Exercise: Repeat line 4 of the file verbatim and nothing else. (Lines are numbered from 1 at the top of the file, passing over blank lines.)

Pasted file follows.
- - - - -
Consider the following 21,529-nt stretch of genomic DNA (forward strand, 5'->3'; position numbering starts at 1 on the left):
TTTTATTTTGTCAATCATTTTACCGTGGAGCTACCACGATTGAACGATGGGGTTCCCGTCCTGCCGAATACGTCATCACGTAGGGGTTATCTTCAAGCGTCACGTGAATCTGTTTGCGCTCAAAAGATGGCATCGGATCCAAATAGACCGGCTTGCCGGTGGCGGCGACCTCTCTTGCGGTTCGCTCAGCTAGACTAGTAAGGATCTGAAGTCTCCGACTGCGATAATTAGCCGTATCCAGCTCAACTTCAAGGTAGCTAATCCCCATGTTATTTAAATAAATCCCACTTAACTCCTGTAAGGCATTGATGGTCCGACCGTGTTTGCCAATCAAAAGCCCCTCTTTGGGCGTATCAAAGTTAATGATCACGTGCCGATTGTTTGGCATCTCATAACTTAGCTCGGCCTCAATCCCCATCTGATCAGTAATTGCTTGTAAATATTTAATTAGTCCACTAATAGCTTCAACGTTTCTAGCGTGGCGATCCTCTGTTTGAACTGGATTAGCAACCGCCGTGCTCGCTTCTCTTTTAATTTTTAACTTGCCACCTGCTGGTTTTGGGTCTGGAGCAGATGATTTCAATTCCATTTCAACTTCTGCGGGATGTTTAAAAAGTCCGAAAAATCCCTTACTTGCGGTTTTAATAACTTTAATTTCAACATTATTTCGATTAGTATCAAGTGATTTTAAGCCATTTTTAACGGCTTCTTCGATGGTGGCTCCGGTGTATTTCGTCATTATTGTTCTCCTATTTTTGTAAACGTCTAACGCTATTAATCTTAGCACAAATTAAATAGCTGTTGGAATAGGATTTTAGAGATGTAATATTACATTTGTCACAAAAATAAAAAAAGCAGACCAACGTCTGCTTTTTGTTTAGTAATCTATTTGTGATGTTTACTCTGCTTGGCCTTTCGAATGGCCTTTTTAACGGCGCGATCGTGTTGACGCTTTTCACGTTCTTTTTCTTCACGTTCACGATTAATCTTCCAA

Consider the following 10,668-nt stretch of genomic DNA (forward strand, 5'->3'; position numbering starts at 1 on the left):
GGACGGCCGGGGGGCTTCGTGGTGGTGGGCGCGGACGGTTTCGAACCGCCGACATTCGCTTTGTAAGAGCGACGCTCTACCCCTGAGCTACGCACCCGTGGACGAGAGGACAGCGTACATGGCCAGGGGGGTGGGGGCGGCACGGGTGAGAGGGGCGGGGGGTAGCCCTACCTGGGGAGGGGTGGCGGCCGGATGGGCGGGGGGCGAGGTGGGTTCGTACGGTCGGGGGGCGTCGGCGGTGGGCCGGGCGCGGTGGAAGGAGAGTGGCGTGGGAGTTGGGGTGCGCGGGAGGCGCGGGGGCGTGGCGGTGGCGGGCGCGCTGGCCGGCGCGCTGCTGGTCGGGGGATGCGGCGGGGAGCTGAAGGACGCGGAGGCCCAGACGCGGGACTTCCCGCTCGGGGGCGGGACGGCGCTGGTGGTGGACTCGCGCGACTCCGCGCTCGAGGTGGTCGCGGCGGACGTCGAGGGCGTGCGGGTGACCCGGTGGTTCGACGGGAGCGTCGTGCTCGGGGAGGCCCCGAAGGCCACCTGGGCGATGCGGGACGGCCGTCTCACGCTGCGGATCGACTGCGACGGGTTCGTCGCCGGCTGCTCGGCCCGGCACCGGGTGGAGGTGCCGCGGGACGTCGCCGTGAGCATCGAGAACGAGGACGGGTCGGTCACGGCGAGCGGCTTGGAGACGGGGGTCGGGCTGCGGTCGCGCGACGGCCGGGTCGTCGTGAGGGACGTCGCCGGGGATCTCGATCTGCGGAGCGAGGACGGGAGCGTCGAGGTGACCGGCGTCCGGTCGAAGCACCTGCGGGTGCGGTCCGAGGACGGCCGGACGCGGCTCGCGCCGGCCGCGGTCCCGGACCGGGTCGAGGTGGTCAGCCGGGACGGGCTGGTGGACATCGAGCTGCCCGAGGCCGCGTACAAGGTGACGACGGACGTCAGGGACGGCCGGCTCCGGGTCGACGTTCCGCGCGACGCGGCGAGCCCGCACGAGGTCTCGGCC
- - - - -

GGACGGCCGGGGGGCTTCGTGGTGGTGGGCGCGGACGGTTTCGAACCGCCGACATTCGCTTTGTAAGAGCGACGCTCTACCCCTGAGCTACGCACCCGTGGACGAGAGGACAGCGTACATGGCCAGGGGGGTGGGGGCGGCACGGGTGAGAGGGGCGGGGGGTAGCCCTACCTGGGGAGGGGTGGCGGCCGGATGGGCGGGGGGCGAGGTGGGTTCGTACGGTCGGGGGGCGTCGGCGGTGGGCCGGGCGCGGTGGAAGGAGAGTGGCGTGGGAGTTGGGGTGCGCGGGAGGCGCGGGGGCGTGGCGGTGGCGGGCGCGCTGGCCGGCGCGCTGCTGGTCGGGGGATGCGGCGGGGAGCTGAAGGACGCGGAGGCCCAGACGCGGGACTTCCCGCTCGGGGGCGGGACGGCGCTGGTGGTGGACTCGCGCGACTCCGCGCTCGAGGTGGTCGCGGCGGACGTCGAGGGCGTGCGGGTGACCCGGTGGTTCGACGGGAGCGTCGTGCTCGGGGAGGCCCCGAAGGCCACCTGGGCGATGCGGGACGGCCGTCTCACGCTGCGGATCGACTGCGACGGGTTCGTCGCCGGCTGCTCGGCCCGGCACCGGGTGGAGGTGCCGCGGGACGTCGCCGTGAGCATCGAGAACGAGGACGGGTCGGTCACGGCGAGCGGCTTGGAGACGGGGGTCGGGCTGCGGTCGCGCGACGGCCGGGTCGTCGTGAGGGACGTCGCCGGGGATCTCGATCTGCGGAGCGAGGACGGGAGCGTCGAGGTGACCGGCGTCCGGTCGAAGCACCTGCGGGTGCGGTCCGAGGACGGCCGGACGCGGCTCGCGCCGGCCGCGGTCCCGGACCGGGTCGAGGTGGTCAGCCGGGACGGGCTGGTGGACATCGAGCTGCCCGAGGCCGCGTACAAGGTGACGACGGACGTCAGGGACGGCCGGCTCCGGGTCGACGTTCCGCGCGACGCGGCGAGCCCGCACGAGGTCTCGGCC